11. The USSR and China, as treaty allies of Pyongyang, almost certainly would respond cautiously to a North Korean attack on South Korea. Both would want to avoid a direct military confrontation with the United States; the Chinese in particular would be loath to jeopardize their developing relationship with the United States. Nonetheless, because of their mutual rivalry and the strategic importance of maintaining a nonhostile state in North Korea, the USSR and China would feel compelled to provide at least some material assistance to Pyongyang.
12. The level and nature of Soviet and Chinese support would depend, among other things, on the magnitude of the US reaction, the extent and duration of the hostilities, Soviet and Chinese expectations concerning the outcome on the battlefield, and the importance the two countries attach to competing with each other for influence with the North Korean regime. Neither ally would be likely to intervene directly in a conflict on the peninsula unless, as in 1950, the survival of the Pyongyang regime were threatened.
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On February 14, 1980, the CIA published a report entitled "The South Korean Political Scene" which examined all of the prominent political players and other groups jockeying for power, as well as the economic factors that threatened stability.
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14 February 1980
The South Korean Political Scene
The government of President Choe Kyu-ha is moving gradually towards a more liberal political system, but his task will be complicated by a deteriorating economic situation, concerns as to the military's internal stability and fears that the army might attempt to take full control of the political process. Martial law is likely to remain in force for the foreseeable future to deal with expected student demonstrations in the spring and deter labor riots that could erupt as a result of the economic downturn. Anti-government elements have so far adopted a pose of moderation, hoping to keep the political temperature down during the tense months of transition. This mood of moderation probably will dissipate as the political parties and politicians vie for supremacy. Seoul’s recently resumed dialogue with Pyongyang is likely to put further pressures on the government during the transition period.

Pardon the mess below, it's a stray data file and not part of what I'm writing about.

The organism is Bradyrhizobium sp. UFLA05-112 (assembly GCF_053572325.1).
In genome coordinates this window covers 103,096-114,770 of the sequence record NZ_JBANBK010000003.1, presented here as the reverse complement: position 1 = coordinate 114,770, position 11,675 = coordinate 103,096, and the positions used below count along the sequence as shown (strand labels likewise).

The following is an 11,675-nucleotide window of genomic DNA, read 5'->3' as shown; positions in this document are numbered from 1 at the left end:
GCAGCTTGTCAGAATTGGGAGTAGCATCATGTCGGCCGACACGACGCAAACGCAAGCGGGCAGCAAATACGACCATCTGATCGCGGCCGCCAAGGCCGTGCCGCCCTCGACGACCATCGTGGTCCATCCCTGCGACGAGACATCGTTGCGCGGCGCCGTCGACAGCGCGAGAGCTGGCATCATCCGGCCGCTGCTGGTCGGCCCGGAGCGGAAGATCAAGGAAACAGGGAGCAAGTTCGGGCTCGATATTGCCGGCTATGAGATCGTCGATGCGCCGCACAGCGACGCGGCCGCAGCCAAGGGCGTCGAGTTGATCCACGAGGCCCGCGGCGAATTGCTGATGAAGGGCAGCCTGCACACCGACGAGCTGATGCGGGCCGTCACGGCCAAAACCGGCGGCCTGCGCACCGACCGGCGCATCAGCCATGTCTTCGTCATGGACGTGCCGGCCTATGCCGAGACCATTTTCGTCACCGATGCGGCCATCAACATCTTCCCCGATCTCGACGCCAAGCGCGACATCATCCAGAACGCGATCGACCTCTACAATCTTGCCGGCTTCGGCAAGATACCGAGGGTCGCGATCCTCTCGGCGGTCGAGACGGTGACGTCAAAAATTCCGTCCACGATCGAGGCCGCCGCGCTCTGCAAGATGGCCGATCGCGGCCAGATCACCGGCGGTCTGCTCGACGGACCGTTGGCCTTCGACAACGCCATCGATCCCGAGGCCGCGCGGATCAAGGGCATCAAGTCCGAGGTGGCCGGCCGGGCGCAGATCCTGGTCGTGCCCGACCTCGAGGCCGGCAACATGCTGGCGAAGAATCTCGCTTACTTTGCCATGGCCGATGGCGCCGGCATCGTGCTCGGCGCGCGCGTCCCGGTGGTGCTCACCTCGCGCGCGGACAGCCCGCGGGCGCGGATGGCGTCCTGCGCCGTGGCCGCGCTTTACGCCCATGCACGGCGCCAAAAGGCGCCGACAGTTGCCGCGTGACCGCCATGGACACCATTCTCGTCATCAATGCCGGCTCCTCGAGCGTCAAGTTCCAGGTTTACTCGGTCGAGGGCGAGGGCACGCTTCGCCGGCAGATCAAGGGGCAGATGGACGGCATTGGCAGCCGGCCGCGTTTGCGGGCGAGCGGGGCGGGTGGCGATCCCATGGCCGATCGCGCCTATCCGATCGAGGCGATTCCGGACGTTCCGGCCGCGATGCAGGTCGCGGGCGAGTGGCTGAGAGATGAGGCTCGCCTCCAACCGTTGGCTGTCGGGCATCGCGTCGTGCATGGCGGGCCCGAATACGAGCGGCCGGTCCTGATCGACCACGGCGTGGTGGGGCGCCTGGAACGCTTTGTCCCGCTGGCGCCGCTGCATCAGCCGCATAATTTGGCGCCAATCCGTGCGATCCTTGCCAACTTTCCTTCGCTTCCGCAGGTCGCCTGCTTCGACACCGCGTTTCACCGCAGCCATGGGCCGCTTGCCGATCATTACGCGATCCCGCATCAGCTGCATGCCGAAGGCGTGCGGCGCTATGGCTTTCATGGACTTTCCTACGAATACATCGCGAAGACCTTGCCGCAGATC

Since the assassination of President Park last October, the new government of Choe Kyu-ha has been moving steadily toward a loosening of Park's authoritarian political system (Yusin) and a greater measure of political liberalization. Having moved quickly to remove some of the detested trappings of the Park era – such as the restrictive Emergency Measure No. 9 – and having released most political prisoners, Choe is now overseeing the drafting of a new constitution. He has said that he will step down after the new constitution is approved by popular referendum and new presidential elections are held - probably in the spring.
Choe – who lacks the decisive leadership skills and power base of Park – will be hard pressed to maintain stability in the months to come. Several factors complicate this task. First, the South Korean economy, after years of rapid growth, is now in the midst of a sharp downturn. A currency devaluation of nearly 20 percent and a 59 percent increase in oil prices last month will further fuel inflation this year, raising the rate to about 25-30 percent. Unemployment is also expected to increase during 1980. Some government officials fear that skyrocketing prices and rising unemployment will lead to labor unrest in the spring. Though the Choe government has taken economically sound measures to deal with these problems, both the pro-government and the opposition party have begun to attack the administration for its economic policies.